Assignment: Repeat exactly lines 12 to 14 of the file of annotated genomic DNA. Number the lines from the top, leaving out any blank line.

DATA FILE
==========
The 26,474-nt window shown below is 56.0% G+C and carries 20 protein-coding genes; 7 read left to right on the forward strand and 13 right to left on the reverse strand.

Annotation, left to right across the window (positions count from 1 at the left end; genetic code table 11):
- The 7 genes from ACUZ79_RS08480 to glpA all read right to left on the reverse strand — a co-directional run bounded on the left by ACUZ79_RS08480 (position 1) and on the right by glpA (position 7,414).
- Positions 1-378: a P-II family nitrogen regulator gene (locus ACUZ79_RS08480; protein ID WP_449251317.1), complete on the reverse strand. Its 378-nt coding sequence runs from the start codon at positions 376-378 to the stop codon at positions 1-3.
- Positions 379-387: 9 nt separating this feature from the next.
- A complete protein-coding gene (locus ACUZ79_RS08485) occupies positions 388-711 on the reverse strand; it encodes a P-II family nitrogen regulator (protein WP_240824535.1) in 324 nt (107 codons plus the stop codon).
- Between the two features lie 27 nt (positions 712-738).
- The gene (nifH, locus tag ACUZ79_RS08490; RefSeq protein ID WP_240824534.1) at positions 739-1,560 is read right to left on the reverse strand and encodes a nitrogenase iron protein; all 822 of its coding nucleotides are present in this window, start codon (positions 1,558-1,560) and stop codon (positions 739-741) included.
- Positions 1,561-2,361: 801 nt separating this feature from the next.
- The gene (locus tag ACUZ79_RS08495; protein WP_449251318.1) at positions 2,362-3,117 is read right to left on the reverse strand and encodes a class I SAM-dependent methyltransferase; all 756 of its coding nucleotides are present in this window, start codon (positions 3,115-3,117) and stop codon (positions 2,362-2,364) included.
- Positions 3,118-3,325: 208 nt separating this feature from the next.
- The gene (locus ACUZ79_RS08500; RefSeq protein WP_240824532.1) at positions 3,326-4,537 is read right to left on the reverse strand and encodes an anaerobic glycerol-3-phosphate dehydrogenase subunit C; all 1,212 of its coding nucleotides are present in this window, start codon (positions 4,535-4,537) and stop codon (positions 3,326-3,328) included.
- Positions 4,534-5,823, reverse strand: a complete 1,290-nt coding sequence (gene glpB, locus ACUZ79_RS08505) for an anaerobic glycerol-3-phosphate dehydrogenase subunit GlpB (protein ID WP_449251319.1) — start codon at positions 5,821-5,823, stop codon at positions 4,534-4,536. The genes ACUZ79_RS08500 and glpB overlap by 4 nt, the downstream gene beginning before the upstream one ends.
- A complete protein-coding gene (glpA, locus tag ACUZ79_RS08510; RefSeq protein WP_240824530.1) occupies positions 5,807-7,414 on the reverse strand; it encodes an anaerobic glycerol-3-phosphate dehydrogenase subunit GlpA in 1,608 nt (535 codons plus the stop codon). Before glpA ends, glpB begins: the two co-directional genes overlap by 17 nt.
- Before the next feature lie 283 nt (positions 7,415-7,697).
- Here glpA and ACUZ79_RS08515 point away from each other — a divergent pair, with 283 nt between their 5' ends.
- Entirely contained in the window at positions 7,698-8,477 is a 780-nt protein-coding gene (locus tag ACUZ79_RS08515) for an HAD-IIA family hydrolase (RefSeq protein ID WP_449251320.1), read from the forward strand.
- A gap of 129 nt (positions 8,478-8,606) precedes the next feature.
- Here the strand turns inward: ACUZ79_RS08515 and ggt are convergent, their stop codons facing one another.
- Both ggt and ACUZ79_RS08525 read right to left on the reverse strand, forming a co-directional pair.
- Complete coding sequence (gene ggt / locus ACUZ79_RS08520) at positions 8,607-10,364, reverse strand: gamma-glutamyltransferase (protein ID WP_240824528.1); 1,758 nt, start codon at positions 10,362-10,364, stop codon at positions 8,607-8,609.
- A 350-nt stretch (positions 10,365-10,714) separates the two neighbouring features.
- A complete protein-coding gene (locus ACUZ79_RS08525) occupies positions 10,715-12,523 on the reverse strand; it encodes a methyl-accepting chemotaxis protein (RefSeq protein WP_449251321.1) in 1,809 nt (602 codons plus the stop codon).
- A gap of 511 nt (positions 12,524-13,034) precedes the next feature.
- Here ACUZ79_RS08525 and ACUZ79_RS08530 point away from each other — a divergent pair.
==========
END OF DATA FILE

- The gene (locus ACUZ79_RS08500; RefSeq protein WP_240824532.1) at positions 3,326-4,537 is read right to left on the reverse strand and encodes an anaerobic glycerol-3-phosphate dehydrogenase subunit C; all 1,212 of its coding nucleotides are present in this window, start codon (positions 4,535-4,537) and stop codon (positions 3,326-3,328) included.
- Positions 4,534-5,823, reverse strand: a complete 1,290-nt coding sequence (gene glpB, locus ACUZ79_RS08505) for an anaerobic glycerol-3-phosphate dehydrogenase subunit GlpB (protein ID WP_449251319.1) — start codon at positions 5,821-5,823, stop codon at positions 4,534-4,536. The genes ACUZ79_RS08500 and glpB overlap by 4 nt, the downstream gene beginning before the upstream one ends.
- A complete protein-coding gene (glpA, locus tag ACUZ79_RS08510; RefSeq protein WP_240824530.1) occupies positions 5,807-7,414 on the reverse strand; it encodes an anaerobic glycerol-3-phosphate dehydrogenase subunit GlpA in 1,608 nt (535 codons plus the stop codon). Before glpA ends, glpB begins: the two co-directional genes overlap by 17 nt.